Happy Birthday, Maestro!
A quarter of a millennium ago, humanity received one of the most precious gifts from God. It was a gift that keeps on giving for 250 years on and shall keep giving for decades, centuries, and millennia to come. Ludwig van Beethoven’s music, in my opinion, is probably humanity’s greatest treasure since it was composed. He gave us this precious gift without being able to hear just how valuable and unique it was.
How can his music make people feel emotions they never thought possible? How can it be so perfect and flawless? How can it be so heavenly? Why is it used to mark important historical events like the 1815 Congress of Vienna or the fall of the Berlin wall? The answer to all of these is simple: Ludwig van Beethoven was a genius, a visionary, and above all – a perfectionist.
Composing for History
Almost all his masterpieces took years to compose with him redrafting until perfection was reached. It took him at least 7 years to bless us with his 9th Symphony. Was all that perfection and attention for nothing? Absolutely not. He must have imagined that his music would change the course of musical history and be revered for centuries to come. Beethoven changed the point of what music was, he turned it into a storytelling tool without any lyrics. A prime example is the mental journey to nature he creates while listening to his Pastoral Symphony.
So, how is Beethoven relevant in 2020? Well, his compositions (and some that came before him) led to the development of modern-day music. Some musical elements he used, inadvertently led to the birth of many of today’s musical genres such as Jazz and Rock! Modern day musical instruments developed because of him, modern technology such as CDs and first Vinyl discs were developed with consideration for the length of his music.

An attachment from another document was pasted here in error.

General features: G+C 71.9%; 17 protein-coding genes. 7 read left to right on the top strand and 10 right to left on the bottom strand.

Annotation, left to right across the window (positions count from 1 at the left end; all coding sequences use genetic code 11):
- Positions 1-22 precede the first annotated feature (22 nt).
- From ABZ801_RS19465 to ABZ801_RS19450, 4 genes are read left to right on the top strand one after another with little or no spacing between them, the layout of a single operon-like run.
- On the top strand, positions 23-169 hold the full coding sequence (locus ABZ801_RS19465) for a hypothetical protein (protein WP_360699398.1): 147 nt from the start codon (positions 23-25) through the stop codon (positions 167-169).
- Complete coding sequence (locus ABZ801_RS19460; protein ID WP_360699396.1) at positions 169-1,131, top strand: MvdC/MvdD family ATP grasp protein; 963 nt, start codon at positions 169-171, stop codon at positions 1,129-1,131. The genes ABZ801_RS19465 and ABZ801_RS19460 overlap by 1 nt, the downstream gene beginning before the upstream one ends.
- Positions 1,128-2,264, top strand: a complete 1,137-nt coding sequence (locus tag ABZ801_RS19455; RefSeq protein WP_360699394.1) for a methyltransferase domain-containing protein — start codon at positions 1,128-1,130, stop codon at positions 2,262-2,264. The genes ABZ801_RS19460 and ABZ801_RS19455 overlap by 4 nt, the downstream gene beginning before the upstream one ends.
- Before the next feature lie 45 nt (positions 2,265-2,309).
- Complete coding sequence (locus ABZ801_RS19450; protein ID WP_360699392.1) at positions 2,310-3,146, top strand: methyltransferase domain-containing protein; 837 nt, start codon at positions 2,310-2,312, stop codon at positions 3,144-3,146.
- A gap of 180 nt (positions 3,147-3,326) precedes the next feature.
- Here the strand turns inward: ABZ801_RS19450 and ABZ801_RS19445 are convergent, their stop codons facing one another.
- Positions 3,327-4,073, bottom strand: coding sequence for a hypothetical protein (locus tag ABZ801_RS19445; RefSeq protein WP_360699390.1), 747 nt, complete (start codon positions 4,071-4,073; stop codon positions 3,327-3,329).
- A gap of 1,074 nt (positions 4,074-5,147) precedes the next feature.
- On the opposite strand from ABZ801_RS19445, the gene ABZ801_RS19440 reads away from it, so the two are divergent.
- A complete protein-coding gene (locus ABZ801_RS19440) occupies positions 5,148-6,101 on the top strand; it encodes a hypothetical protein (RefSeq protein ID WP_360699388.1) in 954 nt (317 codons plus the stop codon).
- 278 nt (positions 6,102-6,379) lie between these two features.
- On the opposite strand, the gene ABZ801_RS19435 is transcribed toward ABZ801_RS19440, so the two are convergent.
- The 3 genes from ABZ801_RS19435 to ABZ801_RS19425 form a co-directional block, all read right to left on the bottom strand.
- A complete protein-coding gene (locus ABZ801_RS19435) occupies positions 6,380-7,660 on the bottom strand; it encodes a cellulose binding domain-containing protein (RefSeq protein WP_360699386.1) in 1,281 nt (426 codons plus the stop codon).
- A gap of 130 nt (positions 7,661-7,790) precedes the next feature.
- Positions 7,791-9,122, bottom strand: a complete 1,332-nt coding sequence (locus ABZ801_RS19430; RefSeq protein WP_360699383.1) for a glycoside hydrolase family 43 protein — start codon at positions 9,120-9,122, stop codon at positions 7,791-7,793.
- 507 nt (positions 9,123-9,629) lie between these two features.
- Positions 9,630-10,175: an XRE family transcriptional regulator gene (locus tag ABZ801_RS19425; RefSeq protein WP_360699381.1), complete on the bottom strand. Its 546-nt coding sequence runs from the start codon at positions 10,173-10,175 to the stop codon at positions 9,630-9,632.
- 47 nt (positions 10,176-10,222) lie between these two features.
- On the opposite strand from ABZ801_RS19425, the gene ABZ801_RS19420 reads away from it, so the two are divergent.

A Passion Deeply Felt
I honestly don’t know how to describe his importance to me. Not a single day goes by where I do not listen to Beethoven. Even when I don’t want to listen to him, his music invades my mind in a way that I cannot ignore. That is actually his specialty, there’s almost no way I can just listen to Beethoven and ignore his music. It’s imposing, it demands attention, and it commands adoration!
I can’t remember a single thing I’ve done in my entire life to which I have devoted as much passion as I have for this video series, Happy Birthday Ludwig! I felt it was my duty to thank him for his music and how it has impacted my life, I was happy to see that people from all over the world share the love I have for him.
I’ll ask you a simple question, think of your favorite historical figure then ask yourself, do people still celebrate his/her birthday so pompously almost 200 years after his/her death?
Beethoven died, but his music will never die.
Metropole’s editor-in-chief Dardis McNamee wrote a primer on Beethoven in Vienna and Where to Find Beethoven in the year 2020 – while some events got cancelled, many went on or were rescheduled for next year.